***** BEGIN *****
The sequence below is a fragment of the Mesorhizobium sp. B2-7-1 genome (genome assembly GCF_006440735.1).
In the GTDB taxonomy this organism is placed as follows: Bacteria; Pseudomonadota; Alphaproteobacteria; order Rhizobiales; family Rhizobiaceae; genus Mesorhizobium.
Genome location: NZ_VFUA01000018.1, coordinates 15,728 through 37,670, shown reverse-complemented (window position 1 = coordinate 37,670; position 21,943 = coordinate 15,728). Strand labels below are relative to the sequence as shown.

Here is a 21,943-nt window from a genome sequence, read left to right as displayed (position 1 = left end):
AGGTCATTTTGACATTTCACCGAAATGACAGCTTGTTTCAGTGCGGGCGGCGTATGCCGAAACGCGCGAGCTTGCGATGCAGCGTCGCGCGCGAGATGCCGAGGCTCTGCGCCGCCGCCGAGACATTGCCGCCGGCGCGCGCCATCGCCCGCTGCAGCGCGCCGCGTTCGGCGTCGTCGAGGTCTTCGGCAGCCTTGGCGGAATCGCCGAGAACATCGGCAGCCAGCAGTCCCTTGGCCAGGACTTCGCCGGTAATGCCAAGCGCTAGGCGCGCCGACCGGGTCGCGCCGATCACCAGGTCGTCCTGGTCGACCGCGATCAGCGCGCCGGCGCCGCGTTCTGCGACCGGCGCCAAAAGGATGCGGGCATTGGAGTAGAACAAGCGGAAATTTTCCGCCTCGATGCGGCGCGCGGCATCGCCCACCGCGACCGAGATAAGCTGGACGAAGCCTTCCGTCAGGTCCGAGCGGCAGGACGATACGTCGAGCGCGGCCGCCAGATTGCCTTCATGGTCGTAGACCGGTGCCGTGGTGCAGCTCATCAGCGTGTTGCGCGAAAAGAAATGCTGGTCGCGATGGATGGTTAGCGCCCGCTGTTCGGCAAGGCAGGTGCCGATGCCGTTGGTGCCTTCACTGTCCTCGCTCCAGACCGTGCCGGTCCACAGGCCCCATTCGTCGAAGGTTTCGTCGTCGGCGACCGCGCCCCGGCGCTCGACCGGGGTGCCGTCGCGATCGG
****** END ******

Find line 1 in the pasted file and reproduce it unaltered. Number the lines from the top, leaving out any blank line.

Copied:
The sequence below is a fragment of the Mesorhizobium sp. B2-7-1 genome (genome assembly GCF_006440735.1).